The Center for Jewish Studies fosters the academic study of Jewish culture, society and religion for all students at the University of Florida. Students are encouraged to develop as critical thinkers, aware of the diversity and complexity of the field Jewish Studies. The Center promotes a broad and comprehensive approach including the arts, politics and religion. The curriculum emphasizes historical transformations and comparative frameworks among various Jewish communities and with other groups and religions. Courses draw upon a variety of theoretical approaches to the study of class, ethnicity, gender, race and sexuality with methodologies that are both textual and performance oriented.
The Center maintains an active outreach program with the general community both within Gainesville and throughout the State of Florida. Individual lecture and lecture series are offered in various synagogues and community centers. The Center promotes Holocaust education among school teachers through an annual summer institute. The Center intends to play a significant role in coordinating Jewish Studies among various universities throughout the state.
The Center’s endowments are used, in part, to promote original research in the field of Jewish Studies. Endowments, grants and gifts are also used to organize annual conferences with related publications and to support the publication of research by UF faculty.
About the Center for Jewish Studies
The Center for Jewish Studies provides an undergraduate, interdepartmental curriculum which serves as a basis for understanding the broad spectrum of Jewish culture, religion, and civilization.
Through course work in various departments, students may acquaint themselves with areas such as Biblical Studies, Rabbinic Studies, Jewish History, Holocaust Studies, Early Judaism and Christianity, Gender and Judaism, Israeli Politics, Jewish Mysticism, Hasidism, Modern and Biblical Hebrew, contemporary Judaism, and Modern Hebrew Literature.
The Center offers both a major and minor through the College of Liberal Arts and Sciences. These may serve as preparation for graduate work in Jewish Studies and the rabbinate, as background for a career in Jewish education or community service, or as an area of special interest which enriches the undergraduate experience. It is also possible to participate in Study Abroad programs.
Through the years, the Center has been involved in numerous cosponsoring events. Free and open to the public, the events include the Gary R. Gerson Annual Lecture Series, varied film series, and interdepartmental colloquia on music, fine arts, anthropology, gender, and religion. Scores of invited scholars from around the States and abroad have taught, visited, and lectured here. In addition, the Center plays a major role in the support of its faculty research, travel, conferences and publications. Our annual newsletter, haTanin (“The Alligator”), is distributed to friends, donors, universities, and libraries throughout the nation and overseas.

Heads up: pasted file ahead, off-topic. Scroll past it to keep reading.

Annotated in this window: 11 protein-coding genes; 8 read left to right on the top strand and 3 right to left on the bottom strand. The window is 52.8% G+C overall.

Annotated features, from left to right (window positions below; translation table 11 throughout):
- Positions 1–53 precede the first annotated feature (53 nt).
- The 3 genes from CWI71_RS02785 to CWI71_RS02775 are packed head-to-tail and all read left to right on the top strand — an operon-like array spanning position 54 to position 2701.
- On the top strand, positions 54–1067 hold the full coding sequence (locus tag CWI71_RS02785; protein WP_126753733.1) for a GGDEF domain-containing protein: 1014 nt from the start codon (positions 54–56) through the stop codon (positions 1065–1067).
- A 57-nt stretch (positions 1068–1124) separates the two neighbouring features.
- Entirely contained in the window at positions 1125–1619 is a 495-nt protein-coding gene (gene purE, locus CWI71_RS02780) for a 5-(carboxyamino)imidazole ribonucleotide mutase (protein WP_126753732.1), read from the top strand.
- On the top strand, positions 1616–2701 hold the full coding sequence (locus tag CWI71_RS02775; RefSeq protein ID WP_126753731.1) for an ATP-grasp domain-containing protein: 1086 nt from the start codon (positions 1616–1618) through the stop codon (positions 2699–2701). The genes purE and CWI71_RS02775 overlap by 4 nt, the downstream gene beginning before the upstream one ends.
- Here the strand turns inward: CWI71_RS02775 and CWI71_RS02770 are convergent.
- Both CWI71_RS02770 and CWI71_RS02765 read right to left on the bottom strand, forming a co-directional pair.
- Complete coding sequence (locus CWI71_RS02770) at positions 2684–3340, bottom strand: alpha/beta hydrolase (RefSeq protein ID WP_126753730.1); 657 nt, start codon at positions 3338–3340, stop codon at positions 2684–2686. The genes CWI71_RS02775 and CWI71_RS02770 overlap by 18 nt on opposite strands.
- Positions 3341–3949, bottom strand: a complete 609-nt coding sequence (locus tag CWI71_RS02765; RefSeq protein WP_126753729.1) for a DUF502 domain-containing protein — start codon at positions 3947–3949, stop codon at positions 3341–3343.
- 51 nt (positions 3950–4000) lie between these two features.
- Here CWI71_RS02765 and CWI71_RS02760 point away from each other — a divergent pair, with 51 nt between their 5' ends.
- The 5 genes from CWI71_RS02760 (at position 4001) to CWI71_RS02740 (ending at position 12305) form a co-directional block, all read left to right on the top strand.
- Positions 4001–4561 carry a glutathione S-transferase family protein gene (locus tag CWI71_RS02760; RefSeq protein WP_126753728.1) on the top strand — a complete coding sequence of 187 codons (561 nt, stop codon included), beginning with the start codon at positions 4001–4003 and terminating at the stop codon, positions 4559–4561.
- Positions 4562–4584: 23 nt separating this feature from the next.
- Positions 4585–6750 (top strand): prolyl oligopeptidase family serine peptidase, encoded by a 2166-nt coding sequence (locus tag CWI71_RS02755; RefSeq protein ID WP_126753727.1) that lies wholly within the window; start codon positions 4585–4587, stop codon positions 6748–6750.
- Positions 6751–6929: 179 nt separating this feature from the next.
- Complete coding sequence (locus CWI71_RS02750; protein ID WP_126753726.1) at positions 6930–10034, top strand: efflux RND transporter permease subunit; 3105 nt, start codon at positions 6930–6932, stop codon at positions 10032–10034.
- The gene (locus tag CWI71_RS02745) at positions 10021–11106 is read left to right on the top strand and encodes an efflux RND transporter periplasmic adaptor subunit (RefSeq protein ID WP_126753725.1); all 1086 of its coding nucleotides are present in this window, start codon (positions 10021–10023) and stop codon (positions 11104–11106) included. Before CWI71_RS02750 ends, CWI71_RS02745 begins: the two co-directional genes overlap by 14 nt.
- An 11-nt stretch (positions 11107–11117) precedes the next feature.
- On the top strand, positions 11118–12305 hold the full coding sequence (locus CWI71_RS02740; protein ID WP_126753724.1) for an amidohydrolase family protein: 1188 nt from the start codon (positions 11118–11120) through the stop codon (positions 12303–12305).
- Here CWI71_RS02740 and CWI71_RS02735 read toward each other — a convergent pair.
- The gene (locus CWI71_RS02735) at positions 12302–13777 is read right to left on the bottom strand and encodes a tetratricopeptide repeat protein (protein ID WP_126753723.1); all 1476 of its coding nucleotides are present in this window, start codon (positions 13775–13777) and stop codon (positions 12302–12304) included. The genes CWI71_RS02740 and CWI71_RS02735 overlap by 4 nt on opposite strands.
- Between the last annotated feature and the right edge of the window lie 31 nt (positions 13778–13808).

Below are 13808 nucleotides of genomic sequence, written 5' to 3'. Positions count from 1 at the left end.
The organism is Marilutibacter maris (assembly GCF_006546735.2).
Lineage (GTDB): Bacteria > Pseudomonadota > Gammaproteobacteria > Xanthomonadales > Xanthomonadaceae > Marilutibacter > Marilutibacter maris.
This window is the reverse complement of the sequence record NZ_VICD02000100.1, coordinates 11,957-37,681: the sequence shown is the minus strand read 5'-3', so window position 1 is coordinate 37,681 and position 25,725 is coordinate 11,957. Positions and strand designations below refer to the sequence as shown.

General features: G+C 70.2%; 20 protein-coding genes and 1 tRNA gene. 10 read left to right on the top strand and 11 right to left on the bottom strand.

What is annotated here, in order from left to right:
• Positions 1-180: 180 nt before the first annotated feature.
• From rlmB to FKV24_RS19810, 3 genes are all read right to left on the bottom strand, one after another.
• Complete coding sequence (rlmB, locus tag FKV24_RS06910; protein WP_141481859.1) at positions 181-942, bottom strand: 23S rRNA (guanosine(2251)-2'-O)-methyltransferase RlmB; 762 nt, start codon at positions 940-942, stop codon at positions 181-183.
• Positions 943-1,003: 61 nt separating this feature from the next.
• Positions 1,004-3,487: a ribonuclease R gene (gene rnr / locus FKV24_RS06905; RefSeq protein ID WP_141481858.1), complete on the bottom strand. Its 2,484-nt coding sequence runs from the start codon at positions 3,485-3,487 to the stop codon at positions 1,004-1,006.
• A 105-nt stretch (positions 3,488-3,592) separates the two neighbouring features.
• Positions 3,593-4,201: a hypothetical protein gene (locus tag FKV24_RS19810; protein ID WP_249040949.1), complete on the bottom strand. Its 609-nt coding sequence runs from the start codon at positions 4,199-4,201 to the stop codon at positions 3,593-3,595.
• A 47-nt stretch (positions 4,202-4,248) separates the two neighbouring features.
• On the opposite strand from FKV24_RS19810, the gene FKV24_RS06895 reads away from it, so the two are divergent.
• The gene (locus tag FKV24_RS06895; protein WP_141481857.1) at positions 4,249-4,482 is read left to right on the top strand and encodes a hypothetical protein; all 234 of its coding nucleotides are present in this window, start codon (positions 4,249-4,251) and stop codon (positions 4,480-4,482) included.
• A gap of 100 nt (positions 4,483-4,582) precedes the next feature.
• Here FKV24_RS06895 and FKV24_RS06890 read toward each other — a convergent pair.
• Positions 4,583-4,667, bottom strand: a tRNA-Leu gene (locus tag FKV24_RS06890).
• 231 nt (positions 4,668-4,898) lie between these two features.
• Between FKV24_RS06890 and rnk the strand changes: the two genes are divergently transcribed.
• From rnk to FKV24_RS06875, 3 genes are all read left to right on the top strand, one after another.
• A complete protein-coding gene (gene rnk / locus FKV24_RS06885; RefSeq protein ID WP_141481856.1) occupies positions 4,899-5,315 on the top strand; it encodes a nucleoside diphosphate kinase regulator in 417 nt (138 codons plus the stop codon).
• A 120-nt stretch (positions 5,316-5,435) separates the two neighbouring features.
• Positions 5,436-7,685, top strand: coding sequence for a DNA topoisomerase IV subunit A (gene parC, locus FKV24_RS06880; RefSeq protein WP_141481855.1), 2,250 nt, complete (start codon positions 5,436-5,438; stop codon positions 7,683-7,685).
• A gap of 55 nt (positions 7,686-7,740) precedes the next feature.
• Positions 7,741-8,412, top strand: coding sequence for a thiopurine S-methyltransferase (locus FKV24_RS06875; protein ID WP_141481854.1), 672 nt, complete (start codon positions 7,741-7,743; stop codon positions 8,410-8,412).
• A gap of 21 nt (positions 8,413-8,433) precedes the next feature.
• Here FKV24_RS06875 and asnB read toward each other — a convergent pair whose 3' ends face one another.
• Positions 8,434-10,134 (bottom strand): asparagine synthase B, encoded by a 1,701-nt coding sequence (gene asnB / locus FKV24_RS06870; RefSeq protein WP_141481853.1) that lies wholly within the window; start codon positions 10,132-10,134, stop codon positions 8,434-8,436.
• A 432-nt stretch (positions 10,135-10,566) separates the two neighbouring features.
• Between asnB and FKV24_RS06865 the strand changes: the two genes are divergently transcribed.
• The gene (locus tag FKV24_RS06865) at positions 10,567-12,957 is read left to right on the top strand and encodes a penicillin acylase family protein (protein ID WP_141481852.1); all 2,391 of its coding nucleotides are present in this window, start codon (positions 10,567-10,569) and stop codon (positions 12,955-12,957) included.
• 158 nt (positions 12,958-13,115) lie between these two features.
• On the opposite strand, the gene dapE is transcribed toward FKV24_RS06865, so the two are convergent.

The Center for Jewish Studies was established in 1973 by the College of Liberal Arts and Sciences and approved to offer degrees by the Board of Regents of the State of Florida in 1987. Since then, Jewish Studies has graduated more than one hundred alumni, many of whom have taken positions in Jewish communal institutions. In the last decade, fifteen students, male and female, have enrolled in and graduated from rabbinic seminaries.
The Isser and Rae Price Library of Judaica at the University of Florida, with over 110,000 volumes and more than 180,000 pages online is among the top-twenty Judaica research collections in the United States. The Library’s substantial resources in social, political, and community history, Hebrew and Yiddish literature and linguistics, Land of Israel studies, Zionism, Hebrew Scriptures, Judaism and rabbinics, reference tools and serials support all aspects of undergraduate education, as well as graduate training and faculty research. Today, the Price Library is expanding its collections to include historic Jewish newspapers from the US and Latin America, as well as other special collections from Florida, Latin American and the Caribbean. Books may be borrowed from the Judaica Library through the interlibrary loan system in public and academic libraries and online. For more information about using and visiting our collections, please refer to our Facts and Services webpage.